When it comes time to assess which e-commerce platform is right for your business, there are a few key questions to ask before looking at the options available.   Are you currently using systems that can be utilised?   If you’re currently setup and running a successful website or content management system (CMS) then it’s worth investigating if your existing technology can be extended to take advantage of e-commerce opportunities.   Will you have resource capabilities?   Are you flying solo or will you have access to development capabilities/resources as part of your team? You will need to feel comfortable operating the system you choose and if you have access to development resources make sure they are suited to the chosen platform.   How many products do you need to sell?   A practical overview of how many SKU’s your store is likely to be listing can help determine which shopping cart software is going to a better fit for your business.   How complex will the product sets be?   Some shopping cart systems do a better job of customising complex product listings than others. Researching this complexity and the need for customisation before choosing your shopping cart is paramount.   What is your budget for the project?   Budget is a relevant metric when choosing which shopping cart will be right for your business. If your budget is small an automated shopping cart system may be the wisest choice for your business. If your budget is larger you can engineer a shopping cart system that is customised to your business needs.   Retail stores   If you are also operating retail stores and want to integrate your shopping cart into your existing point of sale or warehouse system, then your choice might be made a little easier as systems might not have the support you require.   Here’s a quick look at a couple of the common shopping cart systems you will likely come across in Australia and the types of businesses they’re typically suited to.   Platforms   Magento   Founded in 2007 and acquired in 2011 by eBay for approximately $180 million, Magento is widely regarded as a leading enterprise level e-commerce platform.   Although Magento is largely enterprise level software (annual licence fee for support), they do offer an Open Source community version (free) that thousands of retailers successfully deploy commercially. The main difference between the two versions being a lack of official support for the product within the Magento user community.   Magento hosts a large marketplace of paid modules helping to enable rapid development of highly customised applications, however there is currently a large demand on developer resources in Australia meaning the costs to implement and customise Magento stores can be considerable.   SUITS: Medium to large business PROS: Support available to enterprise clients. Lots of modules to customise the platform to your business needs. CONS: Resource hungry - requires advanced hosting techniques to scale which can prove costly on enterprise packages. COSTS: Free community version. Enterprise version starts at $15,500 per year. Developers in Australia are in short supply and can be costly. SITES: Nike, Converse, The Enabler   Drupal Commerce   Drupal Commerce was developed by ‘The Commerce Guys’ and gained momentum upon raising $5 million in Series A funding in 2012. This saw many Drupal developers move away from the previously popular Drupal UberCart product including core developers switching teams.   Drupal Commerce is true Open Source (free) and a common option for the budget conscious retailer as the main costs are development hours. Drupal Commerce takes a slightly different approach to e-commerce. During install, most shopping carts load every feature which developers then proceed to turn off as per business requirements. Drupal Commerce only includes ‘add to cart’ functionality and backend order management - leaving developers to install a selection of modules (hundreds of free modules available) to build a tailored business system which helps keep things lean.   The downside for medium to larger businesses taking an approach with this system is there is no enterprise level package. Companies such as Acquia and The Commerce Guys themselves are trying to change this but the reality is if your business needs an enterprise level approach to e-commerce this could probably get the job done but might not gain management approval.   SUITS: Startup to medium business PROS: Hundreds of free modules and a large supportive developer community to help with your project. CONS: No enterprise level offering. COSTS: Free to download. Drupal developers in good supply at reasonable rates. SITES: Cartier, Open Sesame, Kenzo   WooCommerce   Another of the Open Source extensions WooCommerce is a free plugin this time for Wordpress. It’s been downloaded over three million times and powers over 250,000 e-commerce stores around the web including some bigger names such as Harley Davidson and New Balance.   In the past WordPress would have been overlooked as a stable e-commerce platform but WooCommerce is gaining solid territory. It’s really hitting a sweet spot with people who have already devoted a lot of time and energy into getting their business online (in Wordpress) and now just want to extend it to gather some sales.   Wordpress has a thriving developer community and lots of modules to extend the functionality. Similarly to Drupal Commerce there are advantages in having a fully fledged CMS alongside the shopping cart but the major downside is that once the business grows beyond a certain point there is not going to be an enterprise path to follow.   SUITS: Startup to medium business. PROS: Hundreds of free modules and a large supportive developer community to help with your project. CONS: No enterprise level support. COSTS: Free to download. Wordpress developers in plentiful supply at various rates depending on experience. SITES: New Balance, Harley Davidson, Zanerobe   Shopify   Shopify have come along way in the e-commerce stakes starting with a single online store back in 2006 going on to raise $122 million in funding between 2010 and 2013. They are now a powerhouse hosted service provider which now drives more than 100,000 business from their core engine.   With a sales model focussed on startups and smaller businesses looking to get started with e-commerce the Shopify platform allows business owners with limited technical resources and knowledge to create stores and upload products for sale.   SUITS: Startup to small business. PROS: Quick and easy to get started. Can take a D.I.Y approach without technical knowledge or development resources. CONS: Can be limitations once your store expands. You are constrained to the platform. Some POS options not available in Australia. COSTS: $29.00 per month (Starter) up to $179.00 per month (Unlimited) SITES: Bellroy, Apartment, Black Milk   Bigcommerce   Bigcommerce launched in 2009 with offices in the US and Sydney. They gained traction quickly and ended up raising $75 million in two rounds before the end of 2013 to become one of the largest players in the e-commerce space.   They take a similar approach to the market as Shopify but have a local advantage here in Australia. Bigcommerce also have an enterprise level offering to retain their customers that grow in size as they’ve realised many businesses will start out on this type of platform but eventually want to migrate over to something a bit more flexible.   SUITS: Startup to small business. PROS: Quick and easy to get started. Can take a D.I.Y approach without technical knowledge or development resources. CONS: Can be limitations once your store expands. COSTS: $34.95 per month (basic) up to $199.95 per month (Pro). Bigcommerce also offer an enterprise version for $999.00 per month in attempt to keep customers that grow and need to scale. SITES: Bicycles Online, Style Addiction, Ojay   When choosing a shopping cart it’s not always as simple as what’s the most popular or what’s the cheapest. It’s a matter of exploring the different options and seeing what’s the best fit for your business. If you’re still out of your depth after doing your own research it’s best to consult with an e-commerce build partner - there are plenty of agencies and consultants specialising in both big and small builds. It’s best to shop around and ask lots of questions to help get you on the right track.   Ben is an e-commerce consultant with a career spanning across roles in technology, creative strategy and business management, including: marketing, public relations, digital production, project management, web development and systems administration.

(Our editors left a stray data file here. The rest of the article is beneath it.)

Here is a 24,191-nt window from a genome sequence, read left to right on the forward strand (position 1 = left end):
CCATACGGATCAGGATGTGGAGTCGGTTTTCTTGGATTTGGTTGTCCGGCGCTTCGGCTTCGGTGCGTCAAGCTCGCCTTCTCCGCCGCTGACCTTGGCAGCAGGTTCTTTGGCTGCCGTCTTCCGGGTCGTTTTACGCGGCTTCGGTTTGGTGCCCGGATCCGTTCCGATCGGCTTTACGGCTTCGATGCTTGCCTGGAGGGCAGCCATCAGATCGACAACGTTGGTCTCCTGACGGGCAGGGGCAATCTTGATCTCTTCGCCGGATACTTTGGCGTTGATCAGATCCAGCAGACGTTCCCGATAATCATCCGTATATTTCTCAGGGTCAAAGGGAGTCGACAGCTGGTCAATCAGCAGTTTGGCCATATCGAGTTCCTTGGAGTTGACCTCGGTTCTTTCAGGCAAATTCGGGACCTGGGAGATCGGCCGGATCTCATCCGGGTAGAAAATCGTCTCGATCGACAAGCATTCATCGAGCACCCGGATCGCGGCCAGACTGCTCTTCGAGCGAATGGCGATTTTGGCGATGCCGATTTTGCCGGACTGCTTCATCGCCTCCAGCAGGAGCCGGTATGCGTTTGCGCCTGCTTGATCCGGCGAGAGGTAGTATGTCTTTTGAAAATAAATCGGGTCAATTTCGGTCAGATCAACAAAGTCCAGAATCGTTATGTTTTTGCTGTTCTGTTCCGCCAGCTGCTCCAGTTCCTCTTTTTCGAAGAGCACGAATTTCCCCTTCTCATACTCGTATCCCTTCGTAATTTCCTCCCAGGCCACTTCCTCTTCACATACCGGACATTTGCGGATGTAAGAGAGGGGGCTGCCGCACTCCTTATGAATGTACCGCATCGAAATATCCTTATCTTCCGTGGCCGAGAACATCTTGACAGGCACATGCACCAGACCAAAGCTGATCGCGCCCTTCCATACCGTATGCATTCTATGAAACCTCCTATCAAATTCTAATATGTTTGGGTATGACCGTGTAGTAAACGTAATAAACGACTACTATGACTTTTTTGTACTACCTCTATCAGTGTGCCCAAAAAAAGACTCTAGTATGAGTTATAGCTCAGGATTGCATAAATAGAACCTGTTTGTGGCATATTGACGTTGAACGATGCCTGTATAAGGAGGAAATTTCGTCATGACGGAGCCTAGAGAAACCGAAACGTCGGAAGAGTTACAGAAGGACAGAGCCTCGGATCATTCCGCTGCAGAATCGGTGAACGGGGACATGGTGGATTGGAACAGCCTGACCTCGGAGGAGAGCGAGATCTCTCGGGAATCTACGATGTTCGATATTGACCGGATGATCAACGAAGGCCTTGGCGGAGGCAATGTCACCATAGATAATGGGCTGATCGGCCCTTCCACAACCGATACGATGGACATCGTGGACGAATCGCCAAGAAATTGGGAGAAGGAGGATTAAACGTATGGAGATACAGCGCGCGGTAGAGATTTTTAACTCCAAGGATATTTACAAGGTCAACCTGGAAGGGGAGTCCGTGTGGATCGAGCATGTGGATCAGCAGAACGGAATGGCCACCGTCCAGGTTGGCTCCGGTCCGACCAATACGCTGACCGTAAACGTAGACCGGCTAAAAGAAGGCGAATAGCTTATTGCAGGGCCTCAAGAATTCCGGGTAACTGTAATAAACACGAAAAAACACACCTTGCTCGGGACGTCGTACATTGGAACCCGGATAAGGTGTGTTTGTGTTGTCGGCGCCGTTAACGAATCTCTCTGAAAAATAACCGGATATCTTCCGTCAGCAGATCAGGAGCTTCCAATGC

Five top lead generating tips for 2014